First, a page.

Elected Leaders vs. Influential Leaders

Elected vs Influential - 1Here is challenge that you may have to face at some point in your leadership career. You will encounter two types of leaders. Elected leaders and Influential leaders.

Have you ever considered these two types? If not, consider them now.

Elected leaders are the ones that we may be familiar with the most. It is reasonably clear how they became leaders. Someone recognized leadership ability within them. The organization then went on and nominated or appointed them to a position of responsibility and leadership. That is fairly clear cut. Ability was recognized and a position was attained. This is generally a good model and it produces good results.

Elected vs Influential - 2Now consider the second type – the Influential leader. This person generally does not have real leadership skills. Yet they have a position of leadership in spite of it. They generally attain the position through shear force of personality.  That may be just a euphemism for being a bully. But that is not always the case. Sometimes it is because they possess a specialized skill.  Sometimes they attain it through longevity within the organization. Sometime they attain the role of leader through fame, notoriety, family or financial position. These are the leaders that are difficult to work with or work for.

What do you do or how do you handle a encounter with an influential leader who is not necessarily widely recognized or elected to serve a constituency?

I have had experience with this type of individual in the past. Although I will not reveal the details at this point.  Rather, I will wait on you, the great reader and fellow leader to weigh in on the topic.


Photo credit: Rama / Foter.com / CC BY-SA
Photo credit: Sean MacEntee / Foter.com / CC BY

8 Replies to “Elected Leaders vs. Influential Leaders”

  1. I find this comparison interesting because I could find pros and cons with both types. First of all an elected leader may let the power go to his head, and either “forget why he is in the position” or not really support the populous to start with . Secondly, the influential leader may be a “hesitant leader” but may retain the experience and knowledge needed for a TEAM to be succesfull.

  2. Here is the crux of what I want to explore in the future on this topic:
    How should you deal with these two types of leaders?
    What if you are the elected leader and yet your authority is being usurped by an influential leader?
    What if you are the influential leader and yet you have not been elected or chosen to lead? What do you do and how do you handle that?

  3. I don’t disagree that “influential” leaders have wisdom from being in the industry and everyone can definitely learn from this leader if the information is shared. This works if this leader knows how to invest into his team or fellow workers. Knowledge is only good if shared and shared properly. A dictator attitude because you have more grey hair isn’t the answer. You must invest into people and share common ground. You need to be in the trenches with your team and show them you will fight with them when things aren’t going well. Work side by side when your team is struggling and make the team better. A leadership position should be earned, not given. I have seen too much of this lately.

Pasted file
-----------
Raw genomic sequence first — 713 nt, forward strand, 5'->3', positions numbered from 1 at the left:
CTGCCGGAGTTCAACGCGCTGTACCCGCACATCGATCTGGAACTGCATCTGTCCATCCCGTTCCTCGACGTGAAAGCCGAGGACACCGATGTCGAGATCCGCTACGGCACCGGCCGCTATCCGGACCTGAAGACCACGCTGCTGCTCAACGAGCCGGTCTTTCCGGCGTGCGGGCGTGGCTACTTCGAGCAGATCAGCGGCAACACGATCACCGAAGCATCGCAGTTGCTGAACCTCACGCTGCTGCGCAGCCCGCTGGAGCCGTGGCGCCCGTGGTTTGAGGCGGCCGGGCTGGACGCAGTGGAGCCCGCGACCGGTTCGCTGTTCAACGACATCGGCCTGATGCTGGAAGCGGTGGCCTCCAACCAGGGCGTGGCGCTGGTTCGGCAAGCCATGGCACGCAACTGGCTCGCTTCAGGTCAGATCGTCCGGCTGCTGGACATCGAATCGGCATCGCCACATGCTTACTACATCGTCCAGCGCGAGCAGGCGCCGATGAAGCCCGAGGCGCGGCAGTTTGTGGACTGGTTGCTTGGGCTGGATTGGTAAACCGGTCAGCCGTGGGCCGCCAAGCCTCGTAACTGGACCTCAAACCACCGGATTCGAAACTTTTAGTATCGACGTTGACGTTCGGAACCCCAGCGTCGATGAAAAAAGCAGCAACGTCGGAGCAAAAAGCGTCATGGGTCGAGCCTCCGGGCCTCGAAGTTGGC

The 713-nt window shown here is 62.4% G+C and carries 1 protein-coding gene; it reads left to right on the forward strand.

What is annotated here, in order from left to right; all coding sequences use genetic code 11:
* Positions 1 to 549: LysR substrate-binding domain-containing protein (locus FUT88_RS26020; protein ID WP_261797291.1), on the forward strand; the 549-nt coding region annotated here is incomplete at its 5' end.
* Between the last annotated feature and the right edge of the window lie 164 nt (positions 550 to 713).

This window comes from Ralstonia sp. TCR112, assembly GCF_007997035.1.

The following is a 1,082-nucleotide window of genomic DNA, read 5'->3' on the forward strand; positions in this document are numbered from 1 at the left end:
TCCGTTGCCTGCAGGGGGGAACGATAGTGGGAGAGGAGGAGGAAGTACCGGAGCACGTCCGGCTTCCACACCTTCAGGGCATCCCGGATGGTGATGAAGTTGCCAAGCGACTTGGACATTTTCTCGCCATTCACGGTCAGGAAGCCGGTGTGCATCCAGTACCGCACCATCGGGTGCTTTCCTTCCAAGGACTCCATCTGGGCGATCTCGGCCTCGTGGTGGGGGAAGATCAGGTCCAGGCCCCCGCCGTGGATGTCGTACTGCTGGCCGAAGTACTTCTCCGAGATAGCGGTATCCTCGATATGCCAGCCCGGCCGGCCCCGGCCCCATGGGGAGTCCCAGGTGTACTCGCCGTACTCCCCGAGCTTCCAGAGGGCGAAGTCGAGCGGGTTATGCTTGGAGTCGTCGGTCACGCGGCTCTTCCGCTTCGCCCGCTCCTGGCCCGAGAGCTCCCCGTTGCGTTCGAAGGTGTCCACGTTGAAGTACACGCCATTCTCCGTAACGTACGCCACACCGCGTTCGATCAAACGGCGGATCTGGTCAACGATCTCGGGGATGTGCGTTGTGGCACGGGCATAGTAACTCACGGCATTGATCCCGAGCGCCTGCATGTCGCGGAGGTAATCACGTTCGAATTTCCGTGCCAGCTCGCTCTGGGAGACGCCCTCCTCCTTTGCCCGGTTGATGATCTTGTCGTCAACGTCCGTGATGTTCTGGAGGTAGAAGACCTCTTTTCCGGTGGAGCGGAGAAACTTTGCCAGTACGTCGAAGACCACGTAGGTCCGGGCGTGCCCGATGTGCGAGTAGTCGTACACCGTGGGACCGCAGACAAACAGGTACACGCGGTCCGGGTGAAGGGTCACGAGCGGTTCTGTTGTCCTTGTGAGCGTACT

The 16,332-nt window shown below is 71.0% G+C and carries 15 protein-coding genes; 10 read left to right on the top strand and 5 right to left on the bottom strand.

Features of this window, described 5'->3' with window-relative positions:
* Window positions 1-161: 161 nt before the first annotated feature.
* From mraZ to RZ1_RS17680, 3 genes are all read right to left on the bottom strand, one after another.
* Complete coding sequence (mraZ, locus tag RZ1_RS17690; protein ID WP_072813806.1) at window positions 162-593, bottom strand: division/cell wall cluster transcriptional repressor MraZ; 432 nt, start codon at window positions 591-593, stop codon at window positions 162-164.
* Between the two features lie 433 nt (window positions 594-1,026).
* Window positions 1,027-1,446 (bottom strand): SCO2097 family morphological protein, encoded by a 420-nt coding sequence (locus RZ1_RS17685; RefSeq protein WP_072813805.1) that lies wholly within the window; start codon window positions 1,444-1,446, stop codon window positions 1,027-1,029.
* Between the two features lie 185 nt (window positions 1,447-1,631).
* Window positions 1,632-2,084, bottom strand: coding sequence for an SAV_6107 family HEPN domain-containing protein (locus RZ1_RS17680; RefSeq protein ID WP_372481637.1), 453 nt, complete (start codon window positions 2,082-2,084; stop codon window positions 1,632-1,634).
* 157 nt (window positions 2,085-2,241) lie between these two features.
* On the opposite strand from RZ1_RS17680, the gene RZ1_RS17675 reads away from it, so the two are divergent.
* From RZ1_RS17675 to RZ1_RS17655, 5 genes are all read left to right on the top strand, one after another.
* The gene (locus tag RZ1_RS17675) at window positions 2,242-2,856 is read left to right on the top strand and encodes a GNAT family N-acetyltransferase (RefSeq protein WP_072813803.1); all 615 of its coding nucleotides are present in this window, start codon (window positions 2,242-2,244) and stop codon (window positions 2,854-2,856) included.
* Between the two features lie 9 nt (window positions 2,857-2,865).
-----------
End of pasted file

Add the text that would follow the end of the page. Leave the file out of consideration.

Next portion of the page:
1. So, I put this post together to introduce the topic. I have a follow-up post coming this week-end. But, the thrust of the idea in the upcoming is to explore briefly what it is like to be the elected leader, yet have an influential leader either on your team, or outside the team exerting their influence.

      I hear what you are saying about leadership in general. Perhaps you could write an article describing what leadership looks like to a young and up and coming leader.

  4. How do you handle “influential” leaders? Lead from the bottom up and sooner or later it becomes apparent. The problem is….who “deals with the ineffective leader”…. To date it’s the same story. Team is doing well and the “influential” leader shines.

    1. Without getting specific, I think it is important to first of all decide which leader we are – the elected or the influential – and then see what we can do to benefit the team from our current position. But I do believe, and can attest from personal experience, that influential leaders ultimately become the elected leaders in many cases. At least that is my experience in healthy environments. More to come. And thanks for reading.

  5. I was thinking the same thing, Billy. I think there will always be those who are in both categories who aren’t cut out for the role they are filling and there will always be those who aren’t living up to their potential, maybe because they doubt their own ability. But in either case, Kevin’s question still remains. “What do you do or how do you handle a encounter with an influential leader who is not necessarily widely recognized or elected to serve a constituency?”

    I think you look look to see what kind of influence they are having and determine if you can in any way come along side of them and assist them; helping the best come out in them. I believe that if we happen to work for that kind of leader it’s our job as part of the team to fill in the gaps they may have in their leadership abilities, but to do so in a way that can highlight what strengths they do have and assist in moving the team toward the goal for which it exists. In so doing we can help strengthen the team and potentially help that influential leader grow.

    1. Janet, you are thinking along the same lines as me. (That should scare you!) I have a follow-up article coming out soon that explores this a little more. Stay tuned and thanks for lending your voice.

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